Our financings are conducted through two separate borrowing groups. The Manufacturing group consists of Textron Inc. consolidated with its majority-owned subsidiaries that operate in the Cessna, Bell, Textron Systems and Industrial segments. The Finance group, which is also the Finance segment, consists of Textron Financial Corporation, its subsidiaries and the securitization trusts consolidated into it, along with two other finance subsidiaries owned by Textron Inc. We designed this framework to enhance our borrowing power by separating the Finance group. Our Manufacturing group operations include the development, production and delivery of tangible goods and services, while our Finance group provides financial services. Due to the fundamental differences between each borrowing group’s activities, investors, rating agencies and analysts use different measures to evaluate each group’s performance. To support those evaluations, we present balance sheet and cash flow information for each borrowing group within the consolidated financial statements. All significant intercompany transactions are eliminated from the consolidated financial statements, including retail and wholesale financing activities for inventory sold by our Manufacturing group and financed by our Finance group.
Special Charges
Special Charges
Note 2: Special Charges
In the fourth quarter of 2008, we initiated a restructuring program to reduce overhead costs and improve productivity across the company and announced the exit of portions of our commercial finance business. Our restructuring program primarily includes corporate and segment direct and indirect workforce reductions and the consolidation of certain operations. By the end of 2010, we expect to have eliminated approximately 11,000 positions worldwide representing approximately 25% of our global workforce since the inception of the program. As of April 3, 2010, we have terminated approximately 10,500 employees and have exited 25 leased and owned facilities and plants under this program.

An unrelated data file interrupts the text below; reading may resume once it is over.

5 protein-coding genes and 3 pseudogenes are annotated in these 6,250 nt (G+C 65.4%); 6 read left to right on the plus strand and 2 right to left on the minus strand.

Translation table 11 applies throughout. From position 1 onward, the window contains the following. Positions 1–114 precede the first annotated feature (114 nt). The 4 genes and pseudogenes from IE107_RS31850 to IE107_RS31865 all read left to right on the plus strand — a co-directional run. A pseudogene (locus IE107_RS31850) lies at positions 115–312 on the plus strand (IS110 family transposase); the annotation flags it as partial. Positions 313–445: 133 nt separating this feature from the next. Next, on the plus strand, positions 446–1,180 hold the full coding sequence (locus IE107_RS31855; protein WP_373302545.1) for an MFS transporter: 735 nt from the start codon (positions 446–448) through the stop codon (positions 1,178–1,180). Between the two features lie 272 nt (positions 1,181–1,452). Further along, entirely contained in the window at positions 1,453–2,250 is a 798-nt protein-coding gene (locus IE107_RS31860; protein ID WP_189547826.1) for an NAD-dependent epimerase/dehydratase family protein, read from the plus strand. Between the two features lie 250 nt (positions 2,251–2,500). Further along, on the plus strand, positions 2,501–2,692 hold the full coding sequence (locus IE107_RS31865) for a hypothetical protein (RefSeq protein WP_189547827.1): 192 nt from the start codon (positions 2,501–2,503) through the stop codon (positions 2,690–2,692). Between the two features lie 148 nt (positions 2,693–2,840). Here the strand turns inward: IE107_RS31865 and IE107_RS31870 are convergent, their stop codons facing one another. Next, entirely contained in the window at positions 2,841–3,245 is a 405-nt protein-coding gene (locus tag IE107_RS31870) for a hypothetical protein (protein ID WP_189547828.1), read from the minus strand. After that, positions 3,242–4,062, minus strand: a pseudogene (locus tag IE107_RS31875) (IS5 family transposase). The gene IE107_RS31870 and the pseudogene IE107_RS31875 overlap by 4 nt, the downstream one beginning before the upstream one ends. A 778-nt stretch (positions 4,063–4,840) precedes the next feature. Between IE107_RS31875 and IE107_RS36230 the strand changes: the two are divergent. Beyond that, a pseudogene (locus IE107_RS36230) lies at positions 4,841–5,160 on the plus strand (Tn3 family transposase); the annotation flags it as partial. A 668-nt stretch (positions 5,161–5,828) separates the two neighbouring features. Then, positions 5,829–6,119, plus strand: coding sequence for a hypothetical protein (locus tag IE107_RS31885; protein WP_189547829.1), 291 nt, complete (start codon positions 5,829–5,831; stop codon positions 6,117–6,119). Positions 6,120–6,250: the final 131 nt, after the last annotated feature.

Restructuring costs by segment are as follows:
                         
    Severance     Contract        
(In millions)   Costs     Terminations     Total  
 
Three Months Ended April 3, 2010
                       
 
Cessna
  $ 8     $ 2     $ 10  
Bell
    1             1  
Finance
    3             3  
Corporate
    (2 )           (2 )
 
 
  $ 10     $ 2     $ 12  
 
Three Months Ended April 4, 2009
                       
 
Cessna
  $ 26     $     $ 26  
Industrial
    1             1  
Finance
    2       1       3  
Corporate
    2             2  
 
 
  $ 31     $ 1     $ 32  
 
Since the inception of the restructuring program in the fourth quarter of 2008, we have incurred the following costs through April 3, 2010:
                                         
                            Contract